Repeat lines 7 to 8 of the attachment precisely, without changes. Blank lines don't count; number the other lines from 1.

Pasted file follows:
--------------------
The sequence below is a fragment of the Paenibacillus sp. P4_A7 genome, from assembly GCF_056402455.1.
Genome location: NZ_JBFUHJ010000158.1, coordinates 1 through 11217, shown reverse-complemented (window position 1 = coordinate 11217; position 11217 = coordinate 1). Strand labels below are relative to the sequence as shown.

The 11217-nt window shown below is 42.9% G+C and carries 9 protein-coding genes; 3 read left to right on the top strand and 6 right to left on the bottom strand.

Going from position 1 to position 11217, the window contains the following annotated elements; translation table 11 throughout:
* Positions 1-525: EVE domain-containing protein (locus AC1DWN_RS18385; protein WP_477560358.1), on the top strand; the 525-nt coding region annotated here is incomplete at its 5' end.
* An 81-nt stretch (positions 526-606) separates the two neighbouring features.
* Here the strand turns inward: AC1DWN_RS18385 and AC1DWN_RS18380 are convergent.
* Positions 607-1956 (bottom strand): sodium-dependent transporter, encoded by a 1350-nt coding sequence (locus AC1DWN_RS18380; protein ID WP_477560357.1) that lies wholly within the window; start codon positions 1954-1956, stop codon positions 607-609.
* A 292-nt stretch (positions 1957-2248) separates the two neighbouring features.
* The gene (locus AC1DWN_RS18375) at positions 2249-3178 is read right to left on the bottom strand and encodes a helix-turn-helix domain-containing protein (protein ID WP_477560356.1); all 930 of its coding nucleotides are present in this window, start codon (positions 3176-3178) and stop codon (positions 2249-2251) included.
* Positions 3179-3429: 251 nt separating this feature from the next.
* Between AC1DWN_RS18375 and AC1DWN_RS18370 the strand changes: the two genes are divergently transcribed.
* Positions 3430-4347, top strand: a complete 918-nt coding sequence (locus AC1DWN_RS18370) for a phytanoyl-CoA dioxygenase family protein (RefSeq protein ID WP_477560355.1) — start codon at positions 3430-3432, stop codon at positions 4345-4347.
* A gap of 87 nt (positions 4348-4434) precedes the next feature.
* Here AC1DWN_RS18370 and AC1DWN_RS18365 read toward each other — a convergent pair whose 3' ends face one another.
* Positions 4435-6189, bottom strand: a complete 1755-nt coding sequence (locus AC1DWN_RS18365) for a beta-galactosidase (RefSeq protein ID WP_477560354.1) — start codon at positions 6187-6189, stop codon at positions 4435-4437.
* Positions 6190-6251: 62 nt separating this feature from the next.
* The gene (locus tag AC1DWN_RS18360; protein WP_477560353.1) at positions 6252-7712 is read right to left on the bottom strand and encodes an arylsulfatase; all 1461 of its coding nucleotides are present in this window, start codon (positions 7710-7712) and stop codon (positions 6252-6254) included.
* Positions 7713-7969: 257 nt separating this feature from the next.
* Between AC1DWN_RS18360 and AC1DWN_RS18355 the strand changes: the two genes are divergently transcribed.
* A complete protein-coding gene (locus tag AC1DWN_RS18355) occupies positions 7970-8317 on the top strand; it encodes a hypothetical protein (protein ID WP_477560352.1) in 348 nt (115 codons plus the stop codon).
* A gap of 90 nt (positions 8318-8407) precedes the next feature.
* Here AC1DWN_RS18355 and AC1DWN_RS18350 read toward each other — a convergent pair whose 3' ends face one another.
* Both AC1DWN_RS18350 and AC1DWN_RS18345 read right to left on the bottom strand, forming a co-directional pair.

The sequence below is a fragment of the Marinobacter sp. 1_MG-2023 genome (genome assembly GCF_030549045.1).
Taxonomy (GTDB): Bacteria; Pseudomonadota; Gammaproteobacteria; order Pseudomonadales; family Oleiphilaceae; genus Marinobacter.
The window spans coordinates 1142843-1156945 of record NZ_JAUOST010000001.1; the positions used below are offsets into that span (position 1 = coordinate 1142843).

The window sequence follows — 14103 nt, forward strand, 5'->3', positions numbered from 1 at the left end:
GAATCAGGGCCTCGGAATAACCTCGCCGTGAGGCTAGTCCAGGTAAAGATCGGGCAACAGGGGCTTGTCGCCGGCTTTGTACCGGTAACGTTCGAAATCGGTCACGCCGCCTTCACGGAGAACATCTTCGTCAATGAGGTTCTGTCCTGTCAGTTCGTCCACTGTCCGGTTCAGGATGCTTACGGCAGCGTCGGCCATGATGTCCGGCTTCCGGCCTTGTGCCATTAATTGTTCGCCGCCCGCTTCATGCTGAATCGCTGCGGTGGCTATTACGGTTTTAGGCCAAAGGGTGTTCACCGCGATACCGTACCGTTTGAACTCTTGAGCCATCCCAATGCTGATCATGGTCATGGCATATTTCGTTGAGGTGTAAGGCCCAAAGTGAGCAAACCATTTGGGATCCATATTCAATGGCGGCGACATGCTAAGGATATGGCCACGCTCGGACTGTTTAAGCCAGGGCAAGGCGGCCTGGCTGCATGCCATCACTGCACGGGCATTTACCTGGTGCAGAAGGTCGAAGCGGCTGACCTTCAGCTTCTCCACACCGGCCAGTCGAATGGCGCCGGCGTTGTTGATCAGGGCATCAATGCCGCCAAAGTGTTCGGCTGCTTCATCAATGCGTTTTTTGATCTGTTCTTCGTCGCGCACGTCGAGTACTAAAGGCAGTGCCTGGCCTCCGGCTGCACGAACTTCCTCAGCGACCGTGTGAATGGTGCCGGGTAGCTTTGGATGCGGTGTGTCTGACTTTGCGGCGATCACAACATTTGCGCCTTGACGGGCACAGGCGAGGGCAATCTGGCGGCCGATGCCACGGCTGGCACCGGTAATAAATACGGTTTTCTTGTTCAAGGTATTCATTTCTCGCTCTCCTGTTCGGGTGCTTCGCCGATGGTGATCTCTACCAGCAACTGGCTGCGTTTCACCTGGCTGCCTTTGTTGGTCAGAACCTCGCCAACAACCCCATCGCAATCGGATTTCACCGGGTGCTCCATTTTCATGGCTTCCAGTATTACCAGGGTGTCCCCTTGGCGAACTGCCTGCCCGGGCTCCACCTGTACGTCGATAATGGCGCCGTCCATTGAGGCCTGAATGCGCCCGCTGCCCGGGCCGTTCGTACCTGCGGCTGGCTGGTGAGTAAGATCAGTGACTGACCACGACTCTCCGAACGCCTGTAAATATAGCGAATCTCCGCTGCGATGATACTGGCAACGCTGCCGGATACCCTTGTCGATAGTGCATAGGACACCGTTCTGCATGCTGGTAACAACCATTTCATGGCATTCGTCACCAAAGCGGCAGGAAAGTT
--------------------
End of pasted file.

* Here the strand turns inward: AC1DWN_RS18385 and AC1DWN_RS18380 are convergent.
* Positions 607-1956 (bottom strand): sodium-dependent transporter, encoded by a 1350-nt coding sequence (locus AC1DWN_RS18380; protein ID WP_477560357.1) that lies wholly within the window; start codon positions 1954-1956, stop codon positions 607-609.